Wellness Resource Center
Wellness Resource Center

Life is Not a Spectator Sport

life is not a spectator sport A person is a bystander when they notice a situation is wrong and they do not do or say anything. It is that gut feeling that something just isn't right. The choice is simple, do something or do nothing. At Mizzou, we are hoping to encourage an environment where everyone chooses to step up when faced with the opportunity to help a fellow Tiger. Click on a topic below for more information!

What is the bystander effect?

Definition: The term bystander effect was first coined by Darley and Latané in 1968 as the psychological phenomenon in which someone is less likely to intervene in an emergency situation when other people are present and able to help than when he or she is alone.1

Also known as bystander apathy, Genovese syndrome, diffused responsibility or bystander intervention, the bystander effect can be a barrier to us helping one another stay safe and healthy. At Mizzou, the Life is Not a Spectator Sport and Green Dot campaigns encourage students to watch out for one another.

Why would we focus on bystanders?

A person is a bystander when they notice a situation is wrong and they do not do or say anything. It is that gut feeling that something just isn't right. Every MU student will encounter many potential bystander situations while they are at Mizzou. This means everyone can be a part of making our campus a safer, healthier place. We don't have to be bystanders; we can choose to do something.

Ask yourself2:

  1. When have I been a bystander?
  2. What bothered me about this situation?
  3. What kept me from doing something?
  4. How did I feel afterwards?

Four stages of bystander behavior2:

  1. Notice the event
  2. Interpret it as a problem
  3. Feel responsible for dealing with it
  4. Possess the necessary skills to act

Why don't people intervene?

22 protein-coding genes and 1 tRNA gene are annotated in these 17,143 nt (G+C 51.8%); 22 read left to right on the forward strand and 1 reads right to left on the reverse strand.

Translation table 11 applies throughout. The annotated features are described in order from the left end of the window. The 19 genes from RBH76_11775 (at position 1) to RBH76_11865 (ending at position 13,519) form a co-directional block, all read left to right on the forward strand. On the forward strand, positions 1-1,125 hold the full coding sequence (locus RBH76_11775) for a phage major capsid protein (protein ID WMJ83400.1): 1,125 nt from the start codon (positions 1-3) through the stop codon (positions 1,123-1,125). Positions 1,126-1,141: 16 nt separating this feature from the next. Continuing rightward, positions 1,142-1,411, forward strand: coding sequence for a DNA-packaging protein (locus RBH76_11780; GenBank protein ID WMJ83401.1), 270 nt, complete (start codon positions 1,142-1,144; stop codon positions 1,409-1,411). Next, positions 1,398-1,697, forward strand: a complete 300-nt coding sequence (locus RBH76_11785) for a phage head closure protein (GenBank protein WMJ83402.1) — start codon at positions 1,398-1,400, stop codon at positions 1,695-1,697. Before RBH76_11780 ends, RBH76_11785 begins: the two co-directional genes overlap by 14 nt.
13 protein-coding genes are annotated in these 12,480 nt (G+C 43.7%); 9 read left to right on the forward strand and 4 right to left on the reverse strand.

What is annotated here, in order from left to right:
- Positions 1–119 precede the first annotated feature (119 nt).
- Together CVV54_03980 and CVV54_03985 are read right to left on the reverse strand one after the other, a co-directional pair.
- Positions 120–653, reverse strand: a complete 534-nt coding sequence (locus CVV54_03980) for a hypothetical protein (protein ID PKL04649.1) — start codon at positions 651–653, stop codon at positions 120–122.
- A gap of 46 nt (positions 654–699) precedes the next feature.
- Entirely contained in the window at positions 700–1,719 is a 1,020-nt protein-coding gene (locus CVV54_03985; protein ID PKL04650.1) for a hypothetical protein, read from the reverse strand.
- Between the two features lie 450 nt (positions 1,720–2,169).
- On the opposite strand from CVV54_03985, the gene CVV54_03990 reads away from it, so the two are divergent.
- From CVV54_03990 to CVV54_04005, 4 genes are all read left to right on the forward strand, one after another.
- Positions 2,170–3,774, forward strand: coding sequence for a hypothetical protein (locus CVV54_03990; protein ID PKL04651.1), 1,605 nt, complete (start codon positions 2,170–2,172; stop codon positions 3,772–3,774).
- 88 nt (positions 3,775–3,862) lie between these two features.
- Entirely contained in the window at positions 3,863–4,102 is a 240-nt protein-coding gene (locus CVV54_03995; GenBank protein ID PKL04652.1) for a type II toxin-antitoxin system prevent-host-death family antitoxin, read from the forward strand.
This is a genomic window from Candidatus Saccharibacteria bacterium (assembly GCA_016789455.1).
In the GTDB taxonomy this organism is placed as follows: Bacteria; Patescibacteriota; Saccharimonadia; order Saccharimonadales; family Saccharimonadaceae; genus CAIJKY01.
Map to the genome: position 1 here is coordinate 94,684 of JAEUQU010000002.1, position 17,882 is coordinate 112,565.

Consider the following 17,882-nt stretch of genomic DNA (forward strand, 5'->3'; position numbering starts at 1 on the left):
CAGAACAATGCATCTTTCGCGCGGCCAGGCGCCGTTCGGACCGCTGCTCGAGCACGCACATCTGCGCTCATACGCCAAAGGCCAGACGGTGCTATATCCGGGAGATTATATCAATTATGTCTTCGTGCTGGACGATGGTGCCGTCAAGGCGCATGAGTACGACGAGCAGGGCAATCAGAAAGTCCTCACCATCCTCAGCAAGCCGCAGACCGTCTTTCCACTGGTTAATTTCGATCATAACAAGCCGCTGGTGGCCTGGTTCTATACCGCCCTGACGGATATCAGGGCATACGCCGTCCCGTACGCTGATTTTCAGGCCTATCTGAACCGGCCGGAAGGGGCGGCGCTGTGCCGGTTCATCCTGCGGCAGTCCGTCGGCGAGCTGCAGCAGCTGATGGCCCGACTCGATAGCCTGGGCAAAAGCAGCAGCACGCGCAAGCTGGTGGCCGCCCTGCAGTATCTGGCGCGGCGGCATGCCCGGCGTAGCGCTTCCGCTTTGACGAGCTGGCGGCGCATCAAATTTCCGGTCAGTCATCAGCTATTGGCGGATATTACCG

Literature says2:

  1. Diffusion of responsibility - Everyone assumes someone else will intervene. Bystanders may also think that someone else is more qualified to help. Ex: "a doctor would be more qualified to help a person with alcohol poisoning."
  2. Pluralist Ignorance - People look to others to monitor their reactions and see if they think something should be done. When everyone is watching others' reactions (and not intervening), people assume that the situation does not warrant an intervention. I.e. "no one else seems to be bothered by what is going on, so it must not really be a problem."
  3. Social influence.
  4. Fear of retaliation.
  5. Fear of embarrassment.
MU students who did not intervene when they saw a person in danger/trouble say:
  1. It's not their concern and they don't want to get involved.
  2. They don't think it's their responsibility (They are not the party police or someone's babysitter).
  3. They don't think it's a problem.
However, in a 2010 survey,
  1. 94.4% of MU students reported they would want a friend to do something if they needed help.
  2. 91.6% of MU students recently reported that they would step in and do something if a friend was drinking alcohol in a way that was harmful to his or her self.

When and how can you help?

Stepping up to help others does not have to only happen in emergencies. We can help one another make healthier choices every day. There is no effort too big or too small when it comes to taking care for one another. You could...

  1. talk to a friend that may have a problem with alcohol.
  2. encourage them to alternate alcoholic with non-alcoholic beverages when they are drinking.
  3. eat dinner with them before they go out drinking.
  4. bring them a glass of water instead of their next drink.
  5. encourage a friend to explore resources to stop smoking.
  6. offer to join them in a healthy fitness/nutrition plan.

Tips for intervening3

Here are some helpful tips for intervening:

  1. Approach everyone as a friend
  2. Do not be antagonistic
  3. Avoid using violence
  4. Be honest and direct
  5. Recruit help if necessary

1: Darley, John M.; Latane, Bibb (1968). Bystander Intervention in Emergencies: Diffusion of Responsibility. Journal of Personality and Social Psychology, Vol 8(4, Pt.1), Apr 1968, 377-383
2: Berkowitz, AD (2009). RESPONSE ABILITY: A Complete Guide to Bystander Intervention. Chicago, Beck & Company.
3: University of Oregon Division of Student Affairs. Sexual Violence Prevention and Education. Retrieved from: http://pages.uoregon.edu/asap/Get-educatedBystInter.html